Indian American entrepreneur Vivek Ramaswamy, 30, shocked a lot of people when he turned $5 million into $3 billion with Axovant Sciences’ initial public offering. Now, as featured in the Sept. 28 cover story for Forbes Magazine, Ramaswamy is poised to repeat history.
In June, Ramaswamy was at the forefront of the biggest IPO in the history of the American biotechnology industry. The Bermuda-based company, with offices also in New York, has just one product: a dementia drug to treat Alzheimer’s.
Axovant was formed eight months prior to the IPO and raised roughly $360 million to develop the drug that was essentially abandoned by GlaxoSmithKline. By the end of the first day on the New York Stock Exchange, Axovant had a market capitalization of about $3 billion. Ramaswamy had purchased the drug from Glaxo for $5 million.
A graduate of Harvard College with an A.B. in biology and the recipient of a law degree from Yale Law School, Ramaswamy is a former hedge fund partner. There were skeptics who wondered how a company could be worth so much. The stock had dipped 12 percent below the IPO price by the beginning of the month.
And while Ramaswamy was touting that Axovant’s goal “is to be the leading biopharmaceutical company focused on the treatment of dementia,” they had yet to generate any revenue, even as other companies were creating drugs to compete with his company’s product.
But now, as Axovant drifts to the backdrop, Ramaswamy is up to his old tricks: rescuing the pharmaceutical industry’s forgotten drugs, according to Forbes. Ramaswamy said Axovant is the first step in a broader mission to liberate abandoned or deprioritized drugs, the report said.
It’s not unprecedented. Drugs like Lipitor and Imbruvica have also almost faced extinction before being presented anew to the world. Ramaswamy hopes to do the same for dozens of companies.
“This will be the highest return on investment endeavor ever taken up in the pharmaceutical industry,” he boasted in the Forbes report. “It will be a pipeline every bit as deep and diverse as the most promising pharma company in the world but with a capital efficiency that is unprecedented.”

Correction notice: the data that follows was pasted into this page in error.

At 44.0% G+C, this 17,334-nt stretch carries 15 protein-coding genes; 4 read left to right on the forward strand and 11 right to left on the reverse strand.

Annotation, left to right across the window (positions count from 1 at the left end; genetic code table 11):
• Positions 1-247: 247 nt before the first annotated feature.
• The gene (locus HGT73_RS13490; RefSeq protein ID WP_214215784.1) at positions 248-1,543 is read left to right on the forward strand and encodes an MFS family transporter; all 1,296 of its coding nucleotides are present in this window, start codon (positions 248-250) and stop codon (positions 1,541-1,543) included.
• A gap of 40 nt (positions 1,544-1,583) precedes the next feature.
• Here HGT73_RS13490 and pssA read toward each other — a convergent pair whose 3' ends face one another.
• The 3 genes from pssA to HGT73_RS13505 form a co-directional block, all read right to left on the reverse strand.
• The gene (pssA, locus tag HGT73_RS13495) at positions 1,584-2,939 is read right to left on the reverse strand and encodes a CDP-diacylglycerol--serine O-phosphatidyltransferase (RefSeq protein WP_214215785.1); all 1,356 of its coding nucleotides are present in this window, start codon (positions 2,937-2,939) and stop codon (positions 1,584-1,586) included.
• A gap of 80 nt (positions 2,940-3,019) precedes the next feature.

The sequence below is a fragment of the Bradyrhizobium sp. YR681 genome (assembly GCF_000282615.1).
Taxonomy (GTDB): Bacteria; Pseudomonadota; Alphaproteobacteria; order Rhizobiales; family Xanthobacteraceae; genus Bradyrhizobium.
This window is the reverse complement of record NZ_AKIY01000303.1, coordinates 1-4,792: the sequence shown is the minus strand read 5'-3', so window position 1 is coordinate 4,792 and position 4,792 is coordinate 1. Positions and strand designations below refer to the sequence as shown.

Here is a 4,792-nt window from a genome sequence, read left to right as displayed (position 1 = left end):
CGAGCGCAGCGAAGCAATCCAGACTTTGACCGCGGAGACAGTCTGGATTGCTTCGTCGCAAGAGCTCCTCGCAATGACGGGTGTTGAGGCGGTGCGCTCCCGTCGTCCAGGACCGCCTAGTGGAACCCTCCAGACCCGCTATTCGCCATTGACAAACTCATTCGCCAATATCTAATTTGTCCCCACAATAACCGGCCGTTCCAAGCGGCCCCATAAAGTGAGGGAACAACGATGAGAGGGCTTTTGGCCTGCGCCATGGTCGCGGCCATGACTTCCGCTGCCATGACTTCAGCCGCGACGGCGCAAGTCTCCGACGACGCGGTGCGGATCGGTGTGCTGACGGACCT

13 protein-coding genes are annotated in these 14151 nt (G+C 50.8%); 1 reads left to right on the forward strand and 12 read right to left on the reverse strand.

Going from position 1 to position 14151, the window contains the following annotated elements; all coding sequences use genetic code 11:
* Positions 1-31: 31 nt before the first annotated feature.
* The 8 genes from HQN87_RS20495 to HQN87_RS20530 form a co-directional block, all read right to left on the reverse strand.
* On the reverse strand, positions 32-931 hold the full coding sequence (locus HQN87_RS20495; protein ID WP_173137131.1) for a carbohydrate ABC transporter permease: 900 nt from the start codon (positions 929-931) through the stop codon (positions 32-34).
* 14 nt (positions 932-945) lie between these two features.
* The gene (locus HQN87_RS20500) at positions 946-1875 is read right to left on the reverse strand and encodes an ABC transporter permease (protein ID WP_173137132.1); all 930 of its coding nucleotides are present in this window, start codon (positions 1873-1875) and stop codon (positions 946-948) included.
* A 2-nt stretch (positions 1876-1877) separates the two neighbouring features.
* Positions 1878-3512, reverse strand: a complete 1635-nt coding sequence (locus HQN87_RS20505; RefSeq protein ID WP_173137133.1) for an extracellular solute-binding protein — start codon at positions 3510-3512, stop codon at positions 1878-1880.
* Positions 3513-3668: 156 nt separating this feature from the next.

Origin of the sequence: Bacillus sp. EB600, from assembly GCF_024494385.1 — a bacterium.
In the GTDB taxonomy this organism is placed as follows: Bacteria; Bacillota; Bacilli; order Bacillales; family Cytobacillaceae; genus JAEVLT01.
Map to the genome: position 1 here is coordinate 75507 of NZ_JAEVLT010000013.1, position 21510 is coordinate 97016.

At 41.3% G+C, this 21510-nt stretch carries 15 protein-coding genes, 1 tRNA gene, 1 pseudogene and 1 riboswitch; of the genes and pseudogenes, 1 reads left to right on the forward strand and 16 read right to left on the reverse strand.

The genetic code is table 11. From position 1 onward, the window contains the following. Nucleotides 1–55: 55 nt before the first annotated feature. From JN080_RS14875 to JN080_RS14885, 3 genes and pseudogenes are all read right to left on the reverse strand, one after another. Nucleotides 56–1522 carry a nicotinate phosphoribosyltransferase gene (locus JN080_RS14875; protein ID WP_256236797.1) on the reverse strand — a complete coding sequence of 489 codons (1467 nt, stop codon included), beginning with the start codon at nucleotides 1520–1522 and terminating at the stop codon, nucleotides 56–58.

As an analyst, Ramaswamy noticed there were several forgotten drugs that he would have liked to invest in but couldn’t. They were trapped in big pharmaceutical firms that had shelved them for strategic or bureaucratic reasons, or in small biotechnology firms that had to focus all their resources on a single product, no matter how good option No. 2 was, the Forbes report said.
The Indian American accomplished successful returns with his company Roivant Sciences’ 76 percent stake in Axovant, as well as turning an $8 million purchase of drugs to treat liver virus hepatitis B into $110 million in Arbutus BioPharma. With Roivant, in May, he bought a psychosis drug for $4 million from Arena Pharmaceuticals and later partnered with a Duke University group known for inventing rare-disease drugs.
Axovant speculators will have to wait until 2017 before they hear any new drug data for Alzheimer’s, during which the stock could drift without a bona fide catalyst, said Forbes. Under the best possible scenario, real benefit to Alzheimer’s patients is years away.
But it would be a mistake to get stuck in the weeds of Roivant’s Alzheimer’s efforts. Ramaswamy’s approach is long term and broad in scope and even if Axovant’s efforts fail, the money raised will help with finding other compounds of drugs that could be more effective.